So, if you’re looking for an investment vehicle that would generate great returns in the long term, bonds are also not the way to go.


This asset class refers to giving money to companies in exchange for owning a percentage of the current assets and future profits of those businesses.

Equities are also known as stocks.

According to Peter Lynch, former Manager of the Magellan Fund at Fidelity Investments:

“If you hope to have more money tomorrow than you have today, you’ve got to put a chunk of your assets into stocks.”

“Sooner or later, a portfolio of stocks or stock mutual funds will turn out to be a lot more valuable than a portfolio of bonds, CDs, or money market funds.”

Simply said, equities or stocks are the best choice for generating wealth and building your investments over the long term.

… but take note of the keyword from Lynch’s statements: CHUNK—meaning, you just have to allot a portion of your fund to equities, NOT your entire fund.

Also, we’re not saying cash/cash-like savings and bonds are bad asset classes. What we’re saying is these two are only applicable to a particular, short-term spending need—cash that needs to be spent immediately or in the near future. Over long periods of time, equities or stocks outperform other asset classes in investing.

This shows that clearly, there is some need for cash/cash-like savings and bonds, but in achieving your financial goals for 10+ years, you must take advantage of equities and business ownership.

Coming up with a strategy for balancing your funds among these three asset classes is known as asset allocation.

… and according to Professor Joel Litman, CEO of Valens Research and Chief Investment Strategist of Altimetry Financial Research, this is one of the most important decisions in your investing strategy.

As an investor, you will have to spend a fraction of your time allocating your assets. The answer of how much to invest in each class depends on YOU. It should be specific to your lifestyle, spending needs, financial goals, etc.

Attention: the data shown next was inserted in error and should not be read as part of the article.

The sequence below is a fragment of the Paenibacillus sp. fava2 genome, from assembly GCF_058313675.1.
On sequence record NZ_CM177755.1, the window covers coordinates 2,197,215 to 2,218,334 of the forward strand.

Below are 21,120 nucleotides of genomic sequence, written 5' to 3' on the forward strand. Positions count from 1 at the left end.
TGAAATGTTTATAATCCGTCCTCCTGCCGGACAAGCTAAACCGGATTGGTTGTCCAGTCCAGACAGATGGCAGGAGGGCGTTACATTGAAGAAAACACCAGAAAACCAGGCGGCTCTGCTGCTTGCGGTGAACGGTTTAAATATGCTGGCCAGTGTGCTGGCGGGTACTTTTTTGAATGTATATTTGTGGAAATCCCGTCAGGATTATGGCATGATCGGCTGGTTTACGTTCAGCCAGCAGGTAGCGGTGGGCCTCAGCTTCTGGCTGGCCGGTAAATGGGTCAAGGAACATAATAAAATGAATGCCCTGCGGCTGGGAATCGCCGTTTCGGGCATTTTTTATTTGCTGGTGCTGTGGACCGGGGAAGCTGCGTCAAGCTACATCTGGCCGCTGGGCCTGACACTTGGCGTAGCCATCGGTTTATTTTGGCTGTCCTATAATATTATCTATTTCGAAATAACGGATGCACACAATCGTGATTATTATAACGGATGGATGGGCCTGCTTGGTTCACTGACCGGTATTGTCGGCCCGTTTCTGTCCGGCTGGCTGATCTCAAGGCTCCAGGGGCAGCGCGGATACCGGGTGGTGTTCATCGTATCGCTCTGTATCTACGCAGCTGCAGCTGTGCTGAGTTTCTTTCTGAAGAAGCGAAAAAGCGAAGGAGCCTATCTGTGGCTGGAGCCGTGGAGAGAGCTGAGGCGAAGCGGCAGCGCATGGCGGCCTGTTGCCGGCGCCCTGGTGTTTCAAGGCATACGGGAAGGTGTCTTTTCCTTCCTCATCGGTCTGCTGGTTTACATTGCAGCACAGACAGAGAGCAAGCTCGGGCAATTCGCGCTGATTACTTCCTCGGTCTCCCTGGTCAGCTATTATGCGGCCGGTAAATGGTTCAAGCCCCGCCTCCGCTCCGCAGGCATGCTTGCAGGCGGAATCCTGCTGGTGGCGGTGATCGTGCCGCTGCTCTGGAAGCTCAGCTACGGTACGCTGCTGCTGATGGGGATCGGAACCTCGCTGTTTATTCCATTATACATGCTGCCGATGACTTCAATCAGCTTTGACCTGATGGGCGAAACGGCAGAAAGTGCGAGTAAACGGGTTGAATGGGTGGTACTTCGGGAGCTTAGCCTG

Doing this requires time and a thorough periodic review. The good thing is the choices are not that difficult… but since they are specific to you, no one else can tell you the amount or percentage to invest in stocks or to keep in cash/cash-like savings or bonds.

As Walter Schloss, a proponent of the Benjamin Graham School of Value Investing, said:

“When it comes to investing, my suggestion is to first understand your strengths and weaknesses, then devise a simple strategy so that you can sleep at night!”

Apply this investing discipline the next time you’re planning to allocate your assets!

With a concrete goal and ability to control your emotions, you’ll identify the most suitable strategies for your investments and balance your asset allocations to fit your lifestyle.

(This article is from The Business Builder Daily, a newsletter by The I Institute in collaboration with MBO Partners.)

About The Dynamic Marketing Communiqué’s
“Wednesdays: The Independent Investor”

To best understand a firm, it makes sense to know its underlying earning power.

In two of the greatest books ever written on investing, the “Intelligent Investor” by Benjamin Graham and “Security Analysis” by David Dodd and Benjamin Graham (yes, Graham authored both of these books), the term “earning power” is mentioned hundreds of times.


Despite that, it’s surprising how earning power is mentioned seldomly in literature on business strategy. If the goal of a business is wealth creation, then the performance metrics must include the earning power concept.

Every Wednesday, we’ll publish investing tips and insights in accordance with the practices of some of the world’s greatest investors.

We make certain that these articles help you identify and separate the best companies from the worst, and develop your investing prowess in the long run.

Our goal?

To help you get on that path towards the greatest value creation in investing.

Hope you’ve found this week’s insights interesting and helpful.

Stay tuned for next Wednesday’s “The Independent Investor!”


Kyle Yu
Head of Marketing
Valens Dynamic Marketing Capabilities